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Aging water meters could be replaced

Andy Ouriel • Dec 2, 2013 at 7:30 AM

But before swapping out about 10,000 devices, they agreed to place new meters in a specific area as a test run of sorts.

City commissioners recently voted 6-0 on spending $175,000 in local funds for new meters installed primarily on Sandusky’s south side. Commissioner Diedre Cole didn’t attend the meeting.

Water meters tell officials how much water a single customer uses. A customer could be a person living in a home or a business.

It’s not known exactly how many new meters will go into this area, which includes Campbell Street, Pipe Street and Remington Avenue. Crews will also install meters at Cedar Point and Sandusky High School.

But consider this: Sandusky engineer Aaron Klein estimates it’ll take about $3 million to replace all 10,000 meters, most of which were installed around 1990.

Klein, however, advocated against replacing every single meter at once.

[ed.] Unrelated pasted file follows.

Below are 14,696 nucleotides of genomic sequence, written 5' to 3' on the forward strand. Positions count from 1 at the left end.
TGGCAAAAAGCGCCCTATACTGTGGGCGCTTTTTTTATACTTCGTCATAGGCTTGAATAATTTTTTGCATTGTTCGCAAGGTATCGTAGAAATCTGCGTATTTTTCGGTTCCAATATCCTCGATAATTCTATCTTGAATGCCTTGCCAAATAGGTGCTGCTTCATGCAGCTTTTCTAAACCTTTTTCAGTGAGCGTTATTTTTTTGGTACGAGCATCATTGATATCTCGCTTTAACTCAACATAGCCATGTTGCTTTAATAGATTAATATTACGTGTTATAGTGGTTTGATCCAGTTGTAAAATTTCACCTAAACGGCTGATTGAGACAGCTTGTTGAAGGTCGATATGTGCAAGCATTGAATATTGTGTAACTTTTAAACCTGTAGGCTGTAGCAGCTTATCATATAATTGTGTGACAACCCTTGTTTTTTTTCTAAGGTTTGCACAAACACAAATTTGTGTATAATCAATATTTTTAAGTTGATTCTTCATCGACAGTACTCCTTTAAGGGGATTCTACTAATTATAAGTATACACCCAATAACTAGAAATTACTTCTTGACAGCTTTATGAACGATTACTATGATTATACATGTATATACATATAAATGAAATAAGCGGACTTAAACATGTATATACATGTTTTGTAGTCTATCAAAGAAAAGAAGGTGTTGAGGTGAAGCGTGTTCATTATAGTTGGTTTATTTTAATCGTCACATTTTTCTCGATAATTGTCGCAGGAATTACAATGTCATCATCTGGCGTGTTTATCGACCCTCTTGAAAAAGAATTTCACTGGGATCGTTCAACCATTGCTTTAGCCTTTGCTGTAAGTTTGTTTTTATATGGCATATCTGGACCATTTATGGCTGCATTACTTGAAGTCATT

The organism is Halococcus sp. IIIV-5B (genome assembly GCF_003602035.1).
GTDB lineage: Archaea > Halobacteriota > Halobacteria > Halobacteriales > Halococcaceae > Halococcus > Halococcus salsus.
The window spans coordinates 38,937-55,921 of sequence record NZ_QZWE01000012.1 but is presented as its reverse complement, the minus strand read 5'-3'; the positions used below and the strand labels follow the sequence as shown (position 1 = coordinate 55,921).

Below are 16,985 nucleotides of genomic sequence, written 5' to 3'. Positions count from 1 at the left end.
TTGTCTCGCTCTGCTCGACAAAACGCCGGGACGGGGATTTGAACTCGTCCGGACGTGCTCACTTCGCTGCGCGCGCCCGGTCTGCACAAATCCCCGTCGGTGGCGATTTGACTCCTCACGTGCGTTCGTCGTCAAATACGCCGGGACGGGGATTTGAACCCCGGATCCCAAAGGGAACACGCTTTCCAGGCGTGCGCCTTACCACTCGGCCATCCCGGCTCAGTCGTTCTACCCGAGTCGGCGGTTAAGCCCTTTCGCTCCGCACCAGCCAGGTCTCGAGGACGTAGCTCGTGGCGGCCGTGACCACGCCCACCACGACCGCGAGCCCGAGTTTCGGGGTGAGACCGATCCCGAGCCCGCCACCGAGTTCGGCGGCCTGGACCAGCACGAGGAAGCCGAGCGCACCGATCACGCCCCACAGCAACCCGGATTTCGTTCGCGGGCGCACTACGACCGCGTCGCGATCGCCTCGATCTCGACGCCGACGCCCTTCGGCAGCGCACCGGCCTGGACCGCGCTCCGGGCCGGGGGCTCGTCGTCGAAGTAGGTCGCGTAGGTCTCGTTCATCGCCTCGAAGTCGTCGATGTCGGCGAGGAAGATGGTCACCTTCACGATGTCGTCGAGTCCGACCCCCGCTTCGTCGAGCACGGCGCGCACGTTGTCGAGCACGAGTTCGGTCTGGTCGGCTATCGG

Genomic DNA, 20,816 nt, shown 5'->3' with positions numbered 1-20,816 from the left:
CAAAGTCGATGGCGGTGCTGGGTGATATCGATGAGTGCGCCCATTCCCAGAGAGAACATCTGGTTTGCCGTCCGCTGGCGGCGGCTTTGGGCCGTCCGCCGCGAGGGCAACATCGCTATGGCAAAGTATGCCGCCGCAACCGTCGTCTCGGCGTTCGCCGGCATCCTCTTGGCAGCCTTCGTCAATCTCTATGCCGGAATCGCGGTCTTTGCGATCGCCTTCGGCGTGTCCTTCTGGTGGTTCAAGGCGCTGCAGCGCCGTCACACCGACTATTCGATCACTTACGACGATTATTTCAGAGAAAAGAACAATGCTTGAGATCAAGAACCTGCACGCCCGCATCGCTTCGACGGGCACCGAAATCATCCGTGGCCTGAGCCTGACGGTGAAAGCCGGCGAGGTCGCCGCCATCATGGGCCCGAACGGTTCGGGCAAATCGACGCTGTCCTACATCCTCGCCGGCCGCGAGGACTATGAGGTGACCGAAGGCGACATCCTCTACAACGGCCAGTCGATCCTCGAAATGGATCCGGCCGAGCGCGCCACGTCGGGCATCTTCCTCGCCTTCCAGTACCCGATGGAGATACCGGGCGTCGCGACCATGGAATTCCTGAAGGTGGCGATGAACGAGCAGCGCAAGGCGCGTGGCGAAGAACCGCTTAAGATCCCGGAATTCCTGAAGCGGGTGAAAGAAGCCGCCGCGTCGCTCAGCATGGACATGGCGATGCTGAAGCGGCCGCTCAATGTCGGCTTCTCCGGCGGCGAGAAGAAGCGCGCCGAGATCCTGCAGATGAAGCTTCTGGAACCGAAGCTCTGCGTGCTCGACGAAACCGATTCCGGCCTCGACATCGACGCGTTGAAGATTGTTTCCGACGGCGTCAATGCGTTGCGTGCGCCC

He wants to see how a pilot program for water meters would work in a smaller area before investing a large sum into newer devices across Sandusky.

“The meters that we have now are 23 years old,” said Klein, adding most water meters’ life span is about 20 years. “They’re not as accurate as they used to be. Obviously with technology improving, the accuracy of the meters has greatly improved over time”

Older meters, at times, produce wrong readings.

“We are billing out less than the actual water we’re providing,” Klein said. “The meters tend to fault low. We are in the process of analyzing how we can address this situation and get better accuracy”

Among the other advantages for newer devices: City officials can immediately read water meters and see what’s wrong with them from a specific location rather than manually visiting and inspecting a device on site.

By the numbers

• 10,000: Rough count of water meters in city

• 23: Age of most city water meters.

• 20: Recommend number of years before city water meters should be replaced. 

• $175,000: Amount city officials recently agreed to spend on new water meters in certain areas for a pilot program.

• $3 million: Estimated amount to replace every single water meter in Sandusky.

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